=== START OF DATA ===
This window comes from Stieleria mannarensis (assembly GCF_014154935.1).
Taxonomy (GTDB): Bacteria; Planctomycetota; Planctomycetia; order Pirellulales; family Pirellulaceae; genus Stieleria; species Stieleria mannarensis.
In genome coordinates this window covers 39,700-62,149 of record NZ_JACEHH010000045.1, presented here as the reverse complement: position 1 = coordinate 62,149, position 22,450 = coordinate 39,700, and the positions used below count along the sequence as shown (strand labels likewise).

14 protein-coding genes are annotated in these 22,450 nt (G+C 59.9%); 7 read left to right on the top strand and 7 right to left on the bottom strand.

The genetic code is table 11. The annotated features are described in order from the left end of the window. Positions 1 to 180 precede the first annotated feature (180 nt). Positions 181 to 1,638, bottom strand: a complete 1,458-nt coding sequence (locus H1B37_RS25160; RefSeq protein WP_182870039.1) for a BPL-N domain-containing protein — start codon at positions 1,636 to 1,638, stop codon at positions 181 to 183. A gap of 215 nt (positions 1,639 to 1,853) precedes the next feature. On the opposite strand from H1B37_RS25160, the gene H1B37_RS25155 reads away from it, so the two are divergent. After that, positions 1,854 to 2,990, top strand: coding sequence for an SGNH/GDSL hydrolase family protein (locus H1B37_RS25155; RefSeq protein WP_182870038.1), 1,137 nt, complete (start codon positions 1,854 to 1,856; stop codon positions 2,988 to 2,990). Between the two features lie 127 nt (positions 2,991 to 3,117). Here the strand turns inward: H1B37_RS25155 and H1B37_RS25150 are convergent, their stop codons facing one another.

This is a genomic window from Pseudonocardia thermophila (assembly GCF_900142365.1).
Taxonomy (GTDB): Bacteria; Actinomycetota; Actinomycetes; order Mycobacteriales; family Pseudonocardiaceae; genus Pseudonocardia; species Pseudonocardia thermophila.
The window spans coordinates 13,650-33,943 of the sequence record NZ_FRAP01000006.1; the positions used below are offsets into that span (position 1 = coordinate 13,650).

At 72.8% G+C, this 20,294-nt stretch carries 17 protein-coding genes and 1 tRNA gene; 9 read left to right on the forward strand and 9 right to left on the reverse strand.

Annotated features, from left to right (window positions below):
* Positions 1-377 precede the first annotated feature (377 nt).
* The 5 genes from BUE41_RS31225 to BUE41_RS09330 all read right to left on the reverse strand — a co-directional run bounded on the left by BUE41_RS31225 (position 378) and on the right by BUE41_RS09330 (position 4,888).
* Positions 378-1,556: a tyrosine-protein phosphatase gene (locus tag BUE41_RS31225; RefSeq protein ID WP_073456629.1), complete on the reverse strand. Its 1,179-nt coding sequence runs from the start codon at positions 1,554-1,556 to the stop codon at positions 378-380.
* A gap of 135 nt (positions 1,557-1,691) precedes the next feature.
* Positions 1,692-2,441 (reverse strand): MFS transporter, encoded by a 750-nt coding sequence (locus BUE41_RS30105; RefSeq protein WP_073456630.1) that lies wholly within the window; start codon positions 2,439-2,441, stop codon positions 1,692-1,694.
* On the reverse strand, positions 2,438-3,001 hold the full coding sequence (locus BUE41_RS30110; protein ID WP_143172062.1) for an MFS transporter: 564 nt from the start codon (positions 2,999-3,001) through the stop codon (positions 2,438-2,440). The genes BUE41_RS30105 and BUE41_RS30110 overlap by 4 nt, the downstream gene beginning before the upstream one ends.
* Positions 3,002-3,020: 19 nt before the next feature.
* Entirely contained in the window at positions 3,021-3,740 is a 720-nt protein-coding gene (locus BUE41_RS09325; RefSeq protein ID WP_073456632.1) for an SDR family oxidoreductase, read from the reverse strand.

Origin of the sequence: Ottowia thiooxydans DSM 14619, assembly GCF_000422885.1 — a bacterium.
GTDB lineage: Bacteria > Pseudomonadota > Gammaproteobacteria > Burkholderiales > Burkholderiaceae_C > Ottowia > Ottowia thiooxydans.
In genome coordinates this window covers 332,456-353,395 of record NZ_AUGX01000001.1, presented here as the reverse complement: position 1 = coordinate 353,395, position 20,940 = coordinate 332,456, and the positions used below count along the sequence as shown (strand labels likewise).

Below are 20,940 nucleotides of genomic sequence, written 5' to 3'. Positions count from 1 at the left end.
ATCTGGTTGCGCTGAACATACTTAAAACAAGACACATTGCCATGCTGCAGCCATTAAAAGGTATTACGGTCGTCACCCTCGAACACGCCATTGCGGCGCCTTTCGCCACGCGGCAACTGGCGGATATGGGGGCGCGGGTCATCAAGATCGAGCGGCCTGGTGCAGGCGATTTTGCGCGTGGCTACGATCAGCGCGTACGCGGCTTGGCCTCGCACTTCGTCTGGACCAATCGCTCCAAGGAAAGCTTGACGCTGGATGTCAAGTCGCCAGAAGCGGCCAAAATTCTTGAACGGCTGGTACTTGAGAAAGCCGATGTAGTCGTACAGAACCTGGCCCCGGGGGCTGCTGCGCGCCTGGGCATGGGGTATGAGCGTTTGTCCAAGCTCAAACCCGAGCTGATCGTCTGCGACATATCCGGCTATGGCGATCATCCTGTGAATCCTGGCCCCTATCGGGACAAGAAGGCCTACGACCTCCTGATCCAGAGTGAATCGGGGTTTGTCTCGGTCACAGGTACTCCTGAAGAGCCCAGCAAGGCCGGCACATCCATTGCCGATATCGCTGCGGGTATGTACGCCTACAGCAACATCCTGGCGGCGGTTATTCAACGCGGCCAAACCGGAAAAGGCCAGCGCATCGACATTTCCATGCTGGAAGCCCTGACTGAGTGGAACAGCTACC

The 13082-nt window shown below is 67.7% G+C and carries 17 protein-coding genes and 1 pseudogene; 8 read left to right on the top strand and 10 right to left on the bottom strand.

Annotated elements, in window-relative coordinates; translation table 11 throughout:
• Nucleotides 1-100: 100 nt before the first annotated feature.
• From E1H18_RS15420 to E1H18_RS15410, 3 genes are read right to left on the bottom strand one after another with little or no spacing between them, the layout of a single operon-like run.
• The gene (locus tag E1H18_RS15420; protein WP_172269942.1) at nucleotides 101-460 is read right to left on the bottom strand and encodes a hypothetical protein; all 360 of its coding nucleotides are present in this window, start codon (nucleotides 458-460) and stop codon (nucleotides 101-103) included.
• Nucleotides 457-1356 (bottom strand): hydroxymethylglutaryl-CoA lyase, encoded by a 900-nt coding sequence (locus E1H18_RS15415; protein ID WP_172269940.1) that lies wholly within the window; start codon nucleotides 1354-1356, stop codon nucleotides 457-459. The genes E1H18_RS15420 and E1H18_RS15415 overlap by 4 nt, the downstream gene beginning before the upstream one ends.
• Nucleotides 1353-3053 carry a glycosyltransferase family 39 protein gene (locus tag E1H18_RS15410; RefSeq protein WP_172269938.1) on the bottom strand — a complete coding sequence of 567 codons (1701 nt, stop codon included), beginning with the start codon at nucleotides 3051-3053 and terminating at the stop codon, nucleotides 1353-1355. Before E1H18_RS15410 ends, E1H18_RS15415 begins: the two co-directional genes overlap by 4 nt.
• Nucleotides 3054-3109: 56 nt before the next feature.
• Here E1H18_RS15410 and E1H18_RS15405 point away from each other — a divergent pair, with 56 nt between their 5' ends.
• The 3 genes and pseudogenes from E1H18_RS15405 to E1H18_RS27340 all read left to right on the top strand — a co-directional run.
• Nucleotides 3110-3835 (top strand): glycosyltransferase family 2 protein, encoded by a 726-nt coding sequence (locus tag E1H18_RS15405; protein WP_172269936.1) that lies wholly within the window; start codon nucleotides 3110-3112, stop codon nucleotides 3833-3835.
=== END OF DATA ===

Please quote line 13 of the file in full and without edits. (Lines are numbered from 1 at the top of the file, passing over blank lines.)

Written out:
* Positions 378-1,556: a tyrosine-protein phosphatase gene (locus tag BUE41_RS31225; RefSeq protein ID WP_073456629.1), complete on the reverse strand. Its 1,179-nt coding sequence runs from the start codon at positions 1,554-1,556 to the stop codon at positions 378-380.